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Quebec-based Desjardins, whose logo is seen in Montreal on June 18, 2019, said it plans to keep Purplebricks' leadership teams and more than 500 employees.

Paul Chiasson/The Canadian Press

Desjardins Group is buying discount real estate brokerage Purplebricks Canada for $60.5-million, as the company’s British-based owner pulls out of Canada after failing to gain traction with an ambitious international expansion plan.

Under the deal, Quebec-based Desjardins, the country’s largest financial co-operative, is acquiring the Canadian subsidiary of Purplebricks Group PLC, which operates as DuProprio in Quebec and Purplebricks in Ontario, Manitoba and Alberta.

Both brands compete with incumbents mostly on price, offering a flat-fee structure as opposed to the commissions typically paid to real estate agents. DuProprio is well established in Quebec, with a 20-per-cent share of the province’s residential real estate sales, but Purplebricks is still an upstart in other provinces.

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For Desjardins, a leading provider of mortgages and home insurance in Quebec, the acquisition expands its reach into a new service and creates an opportunity to cross-sell products and reach potential new members who are looking to sell a home.

Guy Cormier, the co-operative’s chief executive officer, has been in a deal-making mindset for at least two years, seeking to fortify Desjardins’s position in Quebec and expand in other provinces. He said Desjardins initiated the deal talks.

“When we looked at this opportunity in our strategic plan, we were looking mainly in Quebec,” Mr. Cormier said on a conference call Wednesday. “But at the same time, it was important to look in Ontario because we have a footprint there, we have branches, and we want to see if it’s an opportunity for us to expand over there.”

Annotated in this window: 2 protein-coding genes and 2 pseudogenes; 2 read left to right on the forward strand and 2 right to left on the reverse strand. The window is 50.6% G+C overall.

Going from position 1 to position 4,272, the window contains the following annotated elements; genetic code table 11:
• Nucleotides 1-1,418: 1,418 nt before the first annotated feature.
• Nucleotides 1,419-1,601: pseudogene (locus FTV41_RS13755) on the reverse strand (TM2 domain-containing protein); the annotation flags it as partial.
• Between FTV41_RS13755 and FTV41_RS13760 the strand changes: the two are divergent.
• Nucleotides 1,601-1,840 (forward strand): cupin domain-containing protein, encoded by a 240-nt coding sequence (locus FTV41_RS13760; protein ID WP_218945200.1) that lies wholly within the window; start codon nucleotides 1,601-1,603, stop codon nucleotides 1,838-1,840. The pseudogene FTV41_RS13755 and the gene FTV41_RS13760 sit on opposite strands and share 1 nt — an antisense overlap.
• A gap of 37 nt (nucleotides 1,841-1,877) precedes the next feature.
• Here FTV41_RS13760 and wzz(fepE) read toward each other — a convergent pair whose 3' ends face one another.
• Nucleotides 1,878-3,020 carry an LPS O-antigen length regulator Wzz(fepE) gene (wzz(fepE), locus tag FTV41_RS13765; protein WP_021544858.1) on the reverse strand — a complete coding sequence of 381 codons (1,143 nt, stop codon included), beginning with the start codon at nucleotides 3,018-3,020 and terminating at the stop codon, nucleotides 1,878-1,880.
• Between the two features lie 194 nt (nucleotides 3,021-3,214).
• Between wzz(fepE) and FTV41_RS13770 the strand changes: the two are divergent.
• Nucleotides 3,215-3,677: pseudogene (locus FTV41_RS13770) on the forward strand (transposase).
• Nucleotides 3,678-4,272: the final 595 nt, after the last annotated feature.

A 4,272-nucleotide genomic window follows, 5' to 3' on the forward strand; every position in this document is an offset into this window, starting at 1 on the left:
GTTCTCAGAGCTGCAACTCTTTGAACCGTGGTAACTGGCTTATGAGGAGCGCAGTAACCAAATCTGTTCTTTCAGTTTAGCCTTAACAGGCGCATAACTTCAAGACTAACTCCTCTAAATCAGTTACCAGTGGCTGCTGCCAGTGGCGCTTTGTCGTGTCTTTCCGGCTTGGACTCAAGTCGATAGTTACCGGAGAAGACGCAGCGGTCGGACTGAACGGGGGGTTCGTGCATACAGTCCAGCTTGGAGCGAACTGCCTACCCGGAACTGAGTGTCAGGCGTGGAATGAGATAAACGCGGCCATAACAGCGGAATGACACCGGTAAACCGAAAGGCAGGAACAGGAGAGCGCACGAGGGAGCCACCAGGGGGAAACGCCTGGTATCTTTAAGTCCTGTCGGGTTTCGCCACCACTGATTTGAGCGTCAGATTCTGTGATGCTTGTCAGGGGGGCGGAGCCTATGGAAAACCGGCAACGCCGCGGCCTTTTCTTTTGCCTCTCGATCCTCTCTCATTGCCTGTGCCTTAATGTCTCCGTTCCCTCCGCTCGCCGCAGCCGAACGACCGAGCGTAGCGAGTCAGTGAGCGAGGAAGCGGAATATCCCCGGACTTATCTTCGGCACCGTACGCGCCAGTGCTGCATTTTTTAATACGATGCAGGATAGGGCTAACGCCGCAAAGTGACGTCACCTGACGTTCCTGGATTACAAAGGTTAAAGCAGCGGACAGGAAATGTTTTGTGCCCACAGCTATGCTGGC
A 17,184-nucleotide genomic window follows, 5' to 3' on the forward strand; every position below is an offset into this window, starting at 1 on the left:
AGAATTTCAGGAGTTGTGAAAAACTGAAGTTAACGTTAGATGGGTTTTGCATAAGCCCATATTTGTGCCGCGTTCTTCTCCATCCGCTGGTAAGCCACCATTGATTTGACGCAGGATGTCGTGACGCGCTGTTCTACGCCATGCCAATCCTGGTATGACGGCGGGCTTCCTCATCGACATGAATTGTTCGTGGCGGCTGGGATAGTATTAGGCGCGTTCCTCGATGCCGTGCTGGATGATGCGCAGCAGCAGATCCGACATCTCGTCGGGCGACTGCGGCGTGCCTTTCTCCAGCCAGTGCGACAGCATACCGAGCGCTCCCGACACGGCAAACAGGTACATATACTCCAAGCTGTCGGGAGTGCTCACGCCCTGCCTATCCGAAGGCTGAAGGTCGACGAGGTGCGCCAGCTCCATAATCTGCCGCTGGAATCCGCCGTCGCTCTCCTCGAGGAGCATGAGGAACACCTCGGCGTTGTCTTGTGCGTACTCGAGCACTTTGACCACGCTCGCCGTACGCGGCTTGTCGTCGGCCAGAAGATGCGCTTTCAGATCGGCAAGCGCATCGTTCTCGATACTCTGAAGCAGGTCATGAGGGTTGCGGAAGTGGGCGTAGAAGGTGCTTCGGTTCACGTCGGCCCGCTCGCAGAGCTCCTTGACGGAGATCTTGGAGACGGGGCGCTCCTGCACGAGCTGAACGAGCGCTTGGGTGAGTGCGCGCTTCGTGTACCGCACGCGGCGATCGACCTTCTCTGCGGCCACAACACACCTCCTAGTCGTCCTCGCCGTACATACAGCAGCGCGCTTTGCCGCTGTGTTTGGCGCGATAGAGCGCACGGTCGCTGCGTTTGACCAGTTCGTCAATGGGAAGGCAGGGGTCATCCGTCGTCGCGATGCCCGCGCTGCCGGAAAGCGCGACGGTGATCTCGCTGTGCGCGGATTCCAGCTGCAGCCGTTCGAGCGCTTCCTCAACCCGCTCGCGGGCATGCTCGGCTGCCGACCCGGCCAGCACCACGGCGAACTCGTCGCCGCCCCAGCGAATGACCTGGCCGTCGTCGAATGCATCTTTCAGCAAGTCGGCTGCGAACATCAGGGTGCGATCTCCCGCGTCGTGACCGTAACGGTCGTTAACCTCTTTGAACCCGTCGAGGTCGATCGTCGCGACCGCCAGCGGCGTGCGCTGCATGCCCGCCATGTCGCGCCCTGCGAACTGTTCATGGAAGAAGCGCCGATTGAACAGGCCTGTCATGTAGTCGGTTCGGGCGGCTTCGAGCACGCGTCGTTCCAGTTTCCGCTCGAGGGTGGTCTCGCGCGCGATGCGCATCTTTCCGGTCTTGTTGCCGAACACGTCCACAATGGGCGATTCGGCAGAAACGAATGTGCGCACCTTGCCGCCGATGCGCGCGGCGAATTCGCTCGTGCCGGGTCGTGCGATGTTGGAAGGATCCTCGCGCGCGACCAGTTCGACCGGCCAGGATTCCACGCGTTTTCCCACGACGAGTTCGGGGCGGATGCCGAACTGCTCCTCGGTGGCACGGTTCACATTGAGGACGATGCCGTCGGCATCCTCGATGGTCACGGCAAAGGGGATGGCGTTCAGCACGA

For Purplebricks Group, “the disposal of its Canadian business” – as the company described it in a news release – marks a humbling retreat for a firm that has captured a huge share of Britain’s real estate brokerage market. It has failed to duplicate that success in Australia, the United States and now in Canada, and has chosen “to focus its time and the company’s resources on delivering growth in the core U.K. market,” CEO Vic Darvey said in a statement.

It was only two years ago that Purplebricks Group set up shop in Canada, paying $51-million to buy Quebec-based DuProprio and Purplebricks Canada, which operated as ComFree before it was renamed, from Yellow Pages Ltd.

Desjardins said it plans to keep the company’s leadership teams and more than 500 employees, about 300 of whom are in Quebec, and 160 in Ontario.The deal licenses the Canadian subsidiary to continue using the Purplebricks brand until December, 2021, and Desjardins plans to keep the name for now, taking advantage of recognition that was established with an extensive advertising campaign.

“We’ll want to capitalize on the brand equity that was recently built,” said Marilyn Horrick, vice-president for the Ontario market. But whereas Purplebricks was once seen as a disrupter, Desjardins is positioning it as a low-cost choice in a suite of options for selling a home and is ”likely going to look at” rebranding in due course.

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With Purplebricks and DuProprio, a house seller pays flat fees for services, though the two companies use different pricing models. DuProprio has packages of support ranging from $699 to $1,099, plus extra options, whereas Purplebricks switched to a fixed-fee model that charges $499 up front and an additional $1,999 to $2,499 when a home sells.

The seller typically also pays a 2.5-per-cent commission to the buyer’s agent – a cost that has not always been obvious in Purplebricks ads, and amounts to $25,000 on a $1-million home.

So far, the Canadian entity has struggled to show profitability. In its first 10 months under Purplebricks ownership, to April 30, 2019, the subsidiary posted an operating loss of £2.8-million ($4.8-million).

Yet when Desjardins did due diligence, executives concluded that the Purplebricks model “shows some good traction,” said Martin Brunelle, vice-president of growth, acquisitions and development. Outside Quebec, “it’s about 2 per cent of market share. But we are seeing potential to grow that market share in the next few years to something closer to 10 per cent.”

In some cases, Desjardins also expects to refer clients with existing mortgages to the real estate brokerages, and vice-versa, but will need explicit consent to do so because of restrictions that limit data sharing. “We will follow all the rules,” Mr. Cormier said.

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